Another amazing find that shook the archaeological field this year occurred in the Amazon rainforest. It is in a section located in Colombia and is difficult to reach. But, the trek was well worth it. Archaeologists found thousands of rock paintings! Stretching for over 8 miles, the tens of thousands works have been heralded as the “Sistine Chapel of the Amazon” by the press. Painted of red ocher are images of hands, geometric designs, and long extinct animals. Some of them are so high, they can only be studied with drones.

This find has the potential to teach us about prehistoric cultures of the Amazon. Preliminary dating is at about 12,500 years ago, based on the animals featured. Mammoths and giant sloths have been found in the fossil record up until that point. The global pandemic has temporarily stopped research, but maybe next year’s post will have an update!


Discover 4 - Stonehenge Sarsen Stones

Stonehenge is, in my opinion, archaeology’s greatest source for conspiracy theories. How did prehistoric people move those massive stones? Well, I’m sorry to say that mystery hasn’t been 100% solved yet, but this year, archaeologists did make some headway. They discovered that 50 of the 52 sarsen stones came from a site about 15 miles away in the West Woods, on the edge of modern-day Marlborough.

A core of one of the stones, taken in the 1950’s, was examined using destructive methods. This allowed geologists and archaeologists to compare it to other stones in the area. They were shocked to find an exact match in the stones in the West Woods. On average, these stones weigh 44,000 pounds and stand at 23 feet tall. This would have taken a tremendous amount of effort to move across the landscape. This points to the importance of Stonehenge as the prehistoric people who built it were willing to deplete calories to construct it.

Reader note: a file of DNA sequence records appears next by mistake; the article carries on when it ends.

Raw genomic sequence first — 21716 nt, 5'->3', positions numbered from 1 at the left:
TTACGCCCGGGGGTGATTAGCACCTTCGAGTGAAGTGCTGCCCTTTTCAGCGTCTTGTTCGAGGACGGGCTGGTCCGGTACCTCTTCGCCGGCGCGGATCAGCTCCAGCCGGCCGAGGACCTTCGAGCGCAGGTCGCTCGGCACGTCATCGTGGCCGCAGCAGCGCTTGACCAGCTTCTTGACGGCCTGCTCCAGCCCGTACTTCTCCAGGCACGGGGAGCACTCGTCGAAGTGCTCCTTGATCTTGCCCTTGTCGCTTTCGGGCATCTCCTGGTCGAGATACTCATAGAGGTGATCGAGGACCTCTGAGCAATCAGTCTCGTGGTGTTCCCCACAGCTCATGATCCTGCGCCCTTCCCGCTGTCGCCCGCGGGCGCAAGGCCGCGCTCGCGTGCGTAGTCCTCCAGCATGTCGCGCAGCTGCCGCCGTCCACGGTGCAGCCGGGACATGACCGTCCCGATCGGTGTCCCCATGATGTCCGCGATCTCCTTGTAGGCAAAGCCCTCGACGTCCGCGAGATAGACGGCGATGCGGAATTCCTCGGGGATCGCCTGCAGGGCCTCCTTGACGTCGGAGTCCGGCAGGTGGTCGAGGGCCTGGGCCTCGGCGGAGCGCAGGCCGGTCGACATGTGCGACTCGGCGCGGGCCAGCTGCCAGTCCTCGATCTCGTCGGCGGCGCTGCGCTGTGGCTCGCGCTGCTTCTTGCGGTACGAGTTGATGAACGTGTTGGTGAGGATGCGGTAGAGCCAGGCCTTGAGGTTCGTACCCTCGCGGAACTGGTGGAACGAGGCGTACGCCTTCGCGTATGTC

Discovery 5 - Oldest Work of Art found in East Asia

This year, archaeologists discovered this petite statue of a bird. It measures only half an inch high and three-quarters of an inch long and was found at the Lingjing site in China. This adorable sculpture has been dated to around 13,500 years ago, making it the oldest work of art discovered in East Asia!

Closer examination has led archaeologists to believe that this represents one of the numerous species of songbirds that inhabit China to this day. The beak and tail are carved carefully, speaking to the level of craftsmanship that existed in ancient Chinese society. These details are what led this statue to be classified as a work of art, a subjective label.


Each of these five finds helped us to better understand our past. I tried to pick sites from all over the world to represent how humans have always felt the need to create and understand the world around them. Make sure to check out the longer list of finds linked at the top! I can’t wait to see what next year holds!





Saqqara Step Pyramid: CC 3.0 via Wikimedia Commons

Archaeologist with Pots: CC. 4.0 via Wikimedia Commons

Amazon Rock Paintings: Copyright Marie-Claire Thomas/Wild Blue Media

Stonehenge: CC 2.0 via Wikimedia Commons

Chinese Bird Sculpture: © Luc Doyon and Francesco d’Errico (my crop)